As 2011 bikes start to show up there's been some noise made about the new 12 x 142 mm rear axle spacing
that many seem to be sporting, even the short travel XC bikes! There has been some confusion as to how we ended up with those numbers, as well as if the system makes any sense at all. Inside we take a closer look at the 'in between' standard and separate the wheat from the chaff to figure out if it makes any sense. Watch the video, read the facts, and then decide for yourself.Read on...
The new 12 x 142 mm axle size that has been popping up on the back of more and more bikes lately has been causing quite a furor among riders. Although the forum chatter hasn't quite reached the levels that the release of 15 mm fork thru-axles caused (and still does, but we won't even go there
), it is clear that many of you are a bit tired of new "standards", many with funny sounding acronyms, that seem to be thrust upon us. I've heard of all sorts of theories, ranging from some people claiming that it is obviously a conspiracy to force you to buy new and expensive parts for your bike, or even that the engineers responsible for all these new features that improve our bikes genuinely wanting to make their brand of bike better than the competition - GASP! It's all about progress, and these days our bikes are quite far along from an evolutionary standpoint, meaning that the performance gains that we see now will usually be far smaller than what we were getting excited about years ago.Watch the video to learn about 12 x 142
So, is the new 12 x 142 axle size massively stiffer than a 12 x 135 thru-axle setup? Nope. Surely it must be lighter then, right? Doubtful. Is it easier to use? It sure seems like it. What it looks to be is a combination of a standard quick release's convenience and hub locating abilities with the stiffness and security of a 12 mm thru-axle. How ever you feel about it, there is a chance that the next cross-country or all-mountain bike that you buy down the road will be sporting the new standard. Trek, Lapierre, Rocky Mountain, Yeti, and many more manufacturers all offering 12 x 142 mm rear ends for the upcoming 2011 season.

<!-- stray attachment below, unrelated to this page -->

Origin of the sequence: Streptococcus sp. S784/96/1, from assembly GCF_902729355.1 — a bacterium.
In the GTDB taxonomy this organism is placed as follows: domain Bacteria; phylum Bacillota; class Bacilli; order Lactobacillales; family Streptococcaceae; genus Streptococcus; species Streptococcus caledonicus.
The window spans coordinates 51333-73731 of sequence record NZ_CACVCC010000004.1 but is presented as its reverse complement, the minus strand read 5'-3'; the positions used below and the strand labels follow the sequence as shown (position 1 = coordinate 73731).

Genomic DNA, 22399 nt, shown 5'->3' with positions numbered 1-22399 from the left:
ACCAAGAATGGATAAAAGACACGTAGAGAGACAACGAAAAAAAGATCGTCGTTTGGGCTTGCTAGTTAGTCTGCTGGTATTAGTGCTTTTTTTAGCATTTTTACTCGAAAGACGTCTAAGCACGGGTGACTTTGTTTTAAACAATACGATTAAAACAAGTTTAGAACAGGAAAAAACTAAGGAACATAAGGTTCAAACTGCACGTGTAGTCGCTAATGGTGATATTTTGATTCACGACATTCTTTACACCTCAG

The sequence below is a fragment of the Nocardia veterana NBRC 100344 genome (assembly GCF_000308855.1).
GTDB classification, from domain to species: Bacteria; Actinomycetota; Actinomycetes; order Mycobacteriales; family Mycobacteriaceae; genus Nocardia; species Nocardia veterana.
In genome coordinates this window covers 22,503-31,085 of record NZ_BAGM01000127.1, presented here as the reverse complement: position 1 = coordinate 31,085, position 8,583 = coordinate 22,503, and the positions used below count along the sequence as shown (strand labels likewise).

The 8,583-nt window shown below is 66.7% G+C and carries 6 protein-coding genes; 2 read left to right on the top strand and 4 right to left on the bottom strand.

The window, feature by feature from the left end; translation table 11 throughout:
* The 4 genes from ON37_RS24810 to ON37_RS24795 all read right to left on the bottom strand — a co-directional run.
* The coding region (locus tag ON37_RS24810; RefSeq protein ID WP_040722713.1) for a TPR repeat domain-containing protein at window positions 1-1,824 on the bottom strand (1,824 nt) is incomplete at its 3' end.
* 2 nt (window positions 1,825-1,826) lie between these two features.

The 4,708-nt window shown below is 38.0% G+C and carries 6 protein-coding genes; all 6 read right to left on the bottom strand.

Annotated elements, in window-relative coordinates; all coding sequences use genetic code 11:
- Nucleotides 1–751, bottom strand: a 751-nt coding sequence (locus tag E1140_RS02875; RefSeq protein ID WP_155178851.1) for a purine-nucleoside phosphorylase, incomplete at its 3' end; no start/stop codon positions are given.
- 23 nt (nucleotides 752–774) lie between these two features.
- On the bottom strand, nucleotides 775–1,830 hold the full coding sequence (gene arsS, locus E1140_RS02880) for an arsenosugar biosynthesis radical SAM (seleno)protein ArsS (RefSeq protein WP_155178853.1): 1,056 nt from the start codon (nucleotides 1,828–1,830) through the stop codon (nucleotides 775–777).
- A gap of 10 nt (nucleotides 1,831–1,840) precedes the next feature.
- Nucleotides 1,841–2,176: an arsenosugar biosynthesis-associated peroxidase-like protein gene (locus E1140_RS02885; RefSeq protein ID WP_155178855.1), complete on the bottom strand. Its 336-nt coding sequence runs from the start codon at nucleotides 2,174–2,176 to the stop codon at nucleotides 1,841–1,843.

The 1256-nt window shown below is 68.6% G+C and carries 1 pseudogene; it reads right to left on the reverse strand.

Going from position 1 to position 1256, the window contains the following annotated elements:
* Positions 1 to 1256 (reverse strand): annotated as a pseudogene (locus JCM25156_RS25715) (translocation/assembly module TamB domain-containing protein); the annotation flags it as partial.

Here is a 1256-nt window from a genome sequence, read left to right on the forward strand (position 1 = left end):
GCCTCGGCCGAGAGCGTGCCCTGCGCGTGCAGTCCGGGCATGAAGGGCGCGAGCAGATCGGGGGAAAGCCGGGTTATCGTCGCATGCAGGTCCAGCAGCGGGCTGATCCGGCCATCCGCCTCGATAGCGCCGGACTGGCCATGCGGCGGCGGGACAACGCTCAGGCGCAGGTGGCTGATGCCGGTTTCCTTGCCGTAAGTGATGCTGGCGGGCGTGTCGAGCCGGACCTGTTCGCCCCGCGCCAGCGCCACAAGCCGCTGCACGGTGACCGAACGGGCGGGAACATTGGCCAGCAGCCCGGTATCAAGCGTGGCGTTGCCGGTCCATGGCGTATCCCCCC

12 x 142 mm Axle Details
- The goal of a 12 x 142 mm axle standard is to make thru-axles as quick and easy to use as a quick release system
- Stiffness of a 12 mm thru-axle, but with a quick release's wheel self centering feature
- 12 mm is the axle diameter, 142 mm refers to overall shoulder to shoulder width of hub (end cap to end cap)
- Cassette and disc rotor are in the exact same relation to the hub's centerline as a standard 135 mm QR hub
- Wheel dish remains the same as a 135 mm quick release wheel
- Frame dropout's have 3.5 mm of inset per side that hub endcaps fit into - just as with a 10 x 135 mm QR wheel
- There is not enough room on the driveside of a 12 x 135 mm thru-axle hub to build in the same hub locating ability, the extra 7 mm of overall width was required for the system to work
- Whereas 150 mm rear hub spacing requires the use of an 83 mm bottom bracket shell for proper chainline, 12 x 142 mm produces the same chainline as a standard QR rear wheel and works perfectly with any variation of B.B. that you'll find on modern XC or AM bikes
- Most hub manufacturers will simply make slightly different hub end caps to work with the new 12 x 142 mm spacing - no need to panic about having to buy a new rear hub or wheel
Certain designs should lend themselves to using 12 x 142 easier than others. The 2011 Trek lineup that you've been reading about over the last few days all use their ABP system that already requires the use of a long quick release skewer that needs to be completely removed in order for the wheel to be removed from the frame. Adapting ABP to accept a 12 x 142 mm Maxle was a relatively simple job that only requires Trek to use slightly different shaped ABP pivot hardware. It's worth noting that all of their bikes will also ship with the necessary hardware in order to use a standard 135 mm quick release wheel as well. Likewise, I can see most hub manufacturers keeping it very simple by making only different and interchangeable hub end caps that won't require you to buy a new hub or rear wheel.
Trek's bikes can accept both a standard 135 QR wheel and the new 12 x 142 mm size
- but how many other companies will be as flexible?
The goal of the 12 x 142 is not to make a stiffer rear end
, although it will be inherently stiffer than the equally convenient 135 quick release system that we're all used to, but to combine the best of both a quick release and a thru-axle design. Yes, we can all manage to install a thru-axle rear wheel on our current bikes without much hassle, but after playing with the new 12 x 142 layout I can honestly admit that it was even more effortless to use. The system's auto wheel centering feature meant that I didn't have to flip the bike over or struggle to line up the hub opening with the axle before pushing it through - just drop the wheel in and slid the axle home. I'm not saying that I'm all for it, but I think it's important to remember that a bike is the sum of it's parts and that if bikes never evolved, even if only in small steps that we're seeing now, we'd still all be using threaded loose ball headsets and cup and cone bottom brackets on our bikes. When it comes down to it, no one needs
the new 12 x 142 axle size, but there are benefits to it that are worth looking at.Now that you know the facts tell us how what you think about 12 x 142 mm below!